I keep anticipating the sound of chainsaws over at our neighbours. They, like us, have large lawns and large old trees. Unlike us, they have not been at all lucky. We lost a few trees up by the house during the hurricane last year, but all but one were minor points in the landscape. Now down in the woods, near that old willow in the last post, it looks like a giant’s game of pick-up sticks: a set of black locusts going every which way (and all are hung). But those locusts were all exhbiting serious structural issues already. However, we haven’t* lost any of the trees on the lawn.
Our neighbours, however, have lost four sugar maples and big copper beech. None were outwardly problematic in their structure, but they were all about as big as they ought to get. I have some theories, unproven of course.
First: spacing, trees are evolved to work together. Their roots are intertwined, and if their canopies touch it would stand to reason that the wind loads are, if not less, at least distributed. Extremely wide spacing forces them to stand and fall alone. The trees on our lawn are much more closely spaced, creating a high closed canopy.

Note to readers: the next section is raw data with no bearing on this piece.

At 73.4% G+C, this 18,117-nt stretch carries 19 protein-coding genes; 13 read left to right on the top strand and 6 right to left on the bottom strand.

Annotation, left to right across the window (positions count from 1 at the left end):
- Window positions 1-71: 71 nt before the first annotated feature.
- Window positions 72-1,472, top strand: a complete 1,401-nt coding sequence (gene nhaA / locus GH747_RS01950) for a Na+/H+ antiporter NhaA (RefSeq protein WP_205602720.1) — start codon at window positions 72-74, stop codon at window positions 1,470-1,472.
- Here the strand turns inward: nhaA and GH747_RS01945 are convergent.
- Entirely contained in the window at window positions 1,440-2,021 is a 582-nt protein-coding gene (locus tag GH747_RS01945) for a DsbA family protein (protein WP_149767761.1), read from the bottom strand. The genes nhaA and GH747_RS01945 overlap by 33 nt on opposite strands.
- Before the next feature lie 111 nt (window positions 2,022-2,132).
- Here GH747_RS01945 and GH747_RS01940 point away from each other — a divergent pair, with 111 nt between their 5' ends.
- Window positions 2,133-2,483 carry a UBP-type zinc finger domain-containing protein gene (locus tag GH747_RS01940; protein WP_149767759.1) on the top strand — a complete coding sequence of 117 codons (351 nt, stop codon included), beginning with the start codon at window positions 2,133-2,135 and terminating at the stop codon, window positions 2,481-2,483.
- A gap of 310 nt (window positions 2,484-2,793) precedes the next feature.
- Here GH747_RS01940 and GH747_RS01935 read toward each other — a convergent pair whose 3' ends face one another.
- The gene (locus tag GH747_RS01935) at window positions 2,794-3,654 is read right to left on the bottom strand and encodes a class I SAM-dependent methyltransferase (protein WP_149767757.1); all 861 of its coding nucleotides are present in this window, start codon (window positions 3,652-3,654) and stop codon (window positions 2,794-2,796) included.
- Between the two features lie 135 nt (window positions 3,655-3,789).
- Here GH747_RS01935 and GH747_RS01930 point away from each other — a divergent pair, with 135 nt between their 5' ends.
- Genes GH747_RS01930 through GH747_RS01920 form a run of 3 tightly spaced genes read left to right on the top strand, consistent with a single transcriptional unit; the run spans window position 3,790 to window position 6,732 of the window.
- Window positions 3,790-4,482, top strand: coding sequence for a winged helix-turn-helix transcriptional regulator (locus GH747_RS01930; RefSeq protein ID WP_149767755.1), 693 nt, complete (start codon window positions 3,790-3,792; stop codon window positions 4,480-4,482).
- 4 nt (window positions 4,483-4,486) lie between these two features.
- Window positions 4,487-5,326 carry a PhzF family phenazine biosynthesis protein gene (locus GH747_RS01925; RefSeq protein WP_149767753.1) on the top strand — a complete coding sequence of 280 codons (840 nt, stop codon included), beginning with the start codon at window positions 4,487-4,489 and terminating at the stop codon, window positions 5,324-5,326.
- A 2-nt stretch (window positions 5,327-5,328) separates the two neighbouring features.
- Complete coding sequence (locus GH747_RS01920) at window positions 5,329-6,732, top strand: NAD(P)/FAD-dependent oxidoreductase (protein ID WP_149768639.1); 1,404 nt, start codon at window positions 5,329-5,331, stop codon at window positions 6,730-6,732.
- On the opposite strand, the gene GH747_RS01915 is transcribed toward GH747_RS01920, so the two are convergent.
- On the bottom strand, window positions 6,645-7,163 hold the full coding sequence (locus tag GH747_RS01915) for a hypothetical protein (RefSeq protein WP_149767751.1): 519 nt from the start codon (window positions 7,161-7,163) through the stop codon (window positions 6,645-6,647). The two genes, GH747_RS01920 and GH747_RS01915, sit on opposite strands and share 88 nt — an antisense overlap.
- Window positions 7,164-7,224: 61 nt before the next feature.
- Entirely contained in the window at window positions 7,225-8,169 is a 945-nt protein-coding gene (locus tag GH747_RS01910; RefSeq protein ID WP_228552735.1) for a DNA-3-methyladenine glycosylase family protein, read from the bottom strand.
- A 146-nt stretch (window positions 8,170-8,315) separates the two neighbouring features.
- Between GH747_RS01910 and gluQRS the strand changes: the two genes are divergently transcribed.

Secondly: competitive growth. One of the more interesting points a state forester mentioned to me once was the Sugar Maples are designed to grow in a dense forest situation. Put them in a full sun situation and they can grow too big, too full, and too fast overtaxing the strength of their wood and their roots. It stands to reason that certain other tree species might be better adapted to standing alone; anything requiring full sun to get started, or evolved to handle fire, or perhaps flooding?
Lastly: over-fertilization. Our neighbours fertilize their lawn, heavily, the previous owners never did. This also helps create lush growth in the trees. But, it would seem to me, if the tree is already as big as it ought to get, mechanically, than a sudden spurt of heavy new growth, which catches the wind and the water, might just be too much.
Theories anyway. Probably half-baked.

*I know, I know I just jinxed us, we’ll get a storm tonight and down they’ll come.